Learning how to write

Last year I finally finished the second draft of my novel, Forgiveness, and was/still am super excited about it. I thought I’d really hit the nail on the head and sent it off to a couple of contacts with hopes of getting some good reviews or even someone who was keen to publish.

Despite my excitement however I received (as everyone does) some early knock backs. The biggest feedback I received was that while the story was good (yay!) my writing needed work. I needed to develop the emotions and back-story of the book, moving away from telling and more into showing.

I have to admit I was a little taken aback and the thought of going through the entire book again to re-edit was, and remains, daunting. Part of me just wanted to keep pushing, ignoring the comments and hoping someone else sees it differently. However, with other things on my mind the book fell off the priority list for a little while, and I didn’t really touched it for months. Recently however I’ve tried to go and have another look, to see where I can fix things and make them better. I have some changes to story I want to make, as well a desire to see if I can find ways to improve the writing as I go in.

Reading the first couple of chapters what has struck me is how correct those readers were. While I remain immensely proud of what I’ve achieved so far, going back to look at what I’ve written I see the major problems with the writing. The book in many places is quilt stilted and unemotional, full of short sentences that I thought were being ‘direct’, but in fact were just me cutting off any depth. I spent a lot of time in this draft cutting things down, trying to stop myself from being long winded, but in the end just made something that was a bit dry.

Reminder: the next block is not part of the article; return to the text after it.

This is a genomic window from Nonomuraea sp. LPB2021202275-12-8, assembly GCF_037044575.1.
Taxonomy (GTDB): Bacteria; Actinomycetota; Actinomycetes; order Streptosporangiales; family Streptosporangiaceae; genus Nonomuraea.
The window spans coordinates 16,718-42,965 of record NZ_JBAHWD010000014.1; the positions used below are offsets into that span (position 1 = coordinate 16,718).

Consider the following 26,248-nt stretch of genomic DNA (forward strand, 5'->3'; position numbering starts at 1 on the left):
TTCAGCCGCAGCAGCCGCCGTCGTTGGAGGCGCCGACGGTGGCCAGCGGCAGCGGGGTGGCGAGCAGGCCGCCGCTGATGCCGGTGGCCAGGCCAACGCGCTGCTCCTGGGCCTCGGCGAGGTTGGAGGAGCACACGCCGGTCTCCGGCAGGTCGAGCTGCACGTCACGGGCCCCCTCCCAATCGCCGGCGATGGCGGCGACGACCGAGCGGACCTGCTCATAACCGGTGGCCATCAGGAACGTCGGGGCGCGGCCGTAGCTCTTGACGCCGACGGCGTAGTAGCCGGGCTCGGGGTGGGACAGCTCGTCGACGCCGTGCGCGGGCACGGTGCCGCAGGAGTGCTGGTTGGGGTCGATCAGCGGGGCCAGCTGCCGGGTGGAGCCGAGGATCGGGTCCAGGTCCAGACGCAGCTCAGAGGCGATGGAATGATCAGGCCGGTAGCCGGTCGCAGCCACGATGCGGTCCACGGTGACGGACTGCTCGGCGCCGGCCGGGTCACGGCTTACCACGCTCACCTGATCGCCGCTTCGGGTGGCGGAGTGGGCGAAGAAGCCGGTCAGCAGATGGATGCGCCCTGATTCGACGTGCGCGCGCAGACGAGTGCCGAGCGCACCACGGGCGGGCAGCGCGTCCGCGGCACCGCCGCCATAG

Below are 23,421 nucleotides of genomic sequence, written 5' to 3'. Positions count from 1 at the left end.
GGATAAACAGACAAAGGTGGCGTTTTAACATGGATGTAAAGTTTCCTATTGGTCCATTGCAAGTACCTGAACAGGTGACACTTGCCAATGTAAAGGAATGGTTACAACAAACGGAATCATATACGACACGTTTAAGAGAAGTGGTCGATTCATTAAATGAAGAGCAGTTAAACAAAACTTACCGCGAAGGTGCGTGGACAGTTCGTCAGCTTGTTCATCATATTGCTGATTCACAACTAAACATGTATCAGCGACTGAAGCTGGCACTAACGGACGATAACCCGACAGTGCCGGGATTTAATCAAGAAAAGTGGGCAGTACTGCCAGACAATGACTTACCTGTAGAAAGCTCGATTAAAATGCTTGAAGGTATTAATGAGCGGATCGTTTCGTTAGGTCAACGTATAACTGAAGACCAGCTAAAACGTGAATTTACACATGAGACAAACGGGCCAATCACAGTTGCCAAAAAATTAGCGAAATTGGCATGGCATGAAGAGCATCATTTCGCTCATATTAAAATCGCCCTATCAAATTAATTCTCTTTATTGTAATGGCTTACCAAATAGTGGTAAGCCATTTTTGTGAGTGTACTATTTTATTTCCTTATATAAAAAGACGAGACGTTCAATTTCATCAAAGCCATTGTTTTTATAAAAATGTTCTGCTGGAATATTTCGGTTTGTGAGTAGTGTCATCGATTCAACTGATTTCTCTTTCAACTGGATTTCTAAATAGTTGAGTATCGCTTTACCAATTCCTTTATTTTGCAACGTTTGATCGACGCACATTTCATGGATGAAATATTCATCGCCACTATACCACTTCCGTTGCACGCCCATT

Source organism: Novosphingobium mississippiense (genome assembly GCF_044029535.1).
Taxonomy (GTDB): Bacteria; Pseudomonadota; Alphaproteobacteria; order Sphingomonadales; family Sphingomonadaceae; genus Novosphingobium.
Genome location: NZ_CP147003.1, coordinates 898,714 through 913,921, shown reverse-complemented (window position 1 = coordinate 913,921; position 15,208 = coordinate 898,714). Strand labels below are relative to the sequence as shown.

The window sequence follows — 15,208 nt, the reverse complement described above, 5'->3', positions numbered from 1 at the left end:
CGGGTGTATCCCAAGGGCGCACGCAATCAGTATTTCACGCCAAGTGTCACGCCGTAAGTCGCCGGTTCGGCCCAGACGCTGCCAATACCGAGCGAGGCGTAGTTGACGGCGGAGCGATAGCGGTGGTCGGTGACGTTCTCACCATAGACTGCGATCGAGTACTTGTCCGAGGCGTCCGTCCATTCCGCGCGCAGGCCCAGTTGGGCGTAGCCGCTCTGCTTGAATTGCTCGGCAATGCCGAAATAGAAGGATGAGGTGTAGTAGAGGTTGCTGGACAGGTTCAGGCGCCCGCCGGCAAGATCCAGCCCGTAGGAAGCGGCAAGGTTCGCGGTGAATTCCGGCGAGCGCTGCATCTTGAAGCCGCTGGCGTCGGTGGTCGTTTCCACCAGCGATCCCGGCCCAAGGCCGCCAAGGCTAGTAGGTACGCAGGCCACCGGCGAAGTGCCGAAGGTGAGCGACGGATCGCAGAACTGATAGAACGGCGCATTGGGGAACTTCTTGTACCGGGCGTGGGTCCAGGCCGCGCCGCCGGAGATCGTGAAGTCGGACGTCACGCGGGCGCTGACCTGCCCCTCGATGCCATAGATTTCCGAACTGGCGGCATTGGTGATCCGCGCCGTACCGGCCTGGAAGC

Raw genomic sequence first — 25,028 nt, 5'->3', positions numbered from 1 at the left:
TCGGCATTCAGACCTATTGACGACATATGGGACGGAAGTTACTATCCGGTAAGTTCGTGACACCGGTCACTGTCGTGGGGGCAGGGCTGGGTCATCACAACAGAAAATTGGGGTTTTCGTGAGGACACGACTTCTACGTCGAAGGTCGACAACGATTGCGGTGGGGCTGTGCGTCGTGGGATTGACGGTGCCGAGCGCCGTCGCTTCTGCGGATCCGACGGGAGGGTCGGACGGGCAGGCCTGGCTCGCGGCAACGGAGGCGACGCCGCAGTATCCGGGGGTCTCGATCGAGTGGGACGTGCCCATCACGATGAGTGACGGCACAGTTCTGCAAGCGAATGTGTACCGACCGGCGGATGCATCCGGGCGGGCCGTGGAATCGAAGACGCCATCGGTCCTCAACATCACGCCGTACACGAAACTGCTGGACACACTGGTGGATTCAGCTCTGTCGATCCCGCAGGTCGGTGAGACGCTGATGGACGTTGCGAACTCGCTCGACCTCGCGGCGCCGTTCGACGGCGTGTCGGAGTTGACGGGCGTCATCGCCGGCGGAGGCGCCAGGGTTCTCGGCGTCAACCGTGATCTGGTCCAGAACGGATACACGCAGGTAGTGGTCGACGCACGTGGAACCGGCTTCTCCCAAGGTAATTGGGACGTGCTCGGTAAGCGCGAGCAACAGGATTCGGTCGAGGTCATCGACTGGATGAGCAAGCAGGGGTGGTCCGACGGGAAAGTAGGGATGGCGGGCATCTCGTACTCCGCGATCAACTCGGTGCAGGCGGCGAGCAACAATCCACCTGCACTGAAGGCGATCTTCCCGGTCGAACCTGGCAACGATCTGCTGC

I’ve also found this recently in an instance of my non-fiction. Re-reading my proposal for Sexy Capitalism I realised how dry and boring the language was (feedback I have also received from people who have read it). Trying to constrain it to the compulsory two pages I took all life out of it, making it a dull representation of what the book is about (and far duller than the chapters I’ve written).

This is something I’ve struggled with throughout this writing process. All of the stuff I read about writing talks about the ‘author’s voice’, that natural thing you develop that defines you as a writer. I have to admit this is something I’ve continuously struggled to find, or at least to see in myself. Even in my non-fiction, where I am far more confident, I sometimes fail to see what is uniquely mine, instead picturing myself largely as being a ‘nothing’ in a crowd of amazing writers with amazing voices and points-of-view.

What has been excited about re-reading the chapters however, and going over my proposal for Sexy Capitalism, is that while I’ve noticed the stilted language, I can easily see a way out of it. Instead of being stuck I have a world of ideas of how to change things. I feel more confident in starting over. I feel much more confident that I have a voice that I have developed and will be able to express in the new draft.

I want to be able to define how it is that I feel more confident in doing this. I wish I could put it down to a formula, something I can copy and repeat for every project I work on. But what I’ve realised is that this is just a measure of time, and practice. Writing, despite all we may like to hear, is not just something that is inherently ‘there’ – you’re either good at it or you’re not – it is something that takes practice, time and dedication (when you can manage that). What I’m noticing more and more is simply how much my writing is improving with every practice that I do. Just like anything else I’m learning new skills, figuring out what’s and what doesn’t, and learning how to adapt to those circumstances.

And so in many ways I feel like now is the time when I’m finally starting to properly learn how to write. I’m finally getting the skill down, and finding my voice in doing so. Despite the daunting task of re-writing the book, that is quite exciting!

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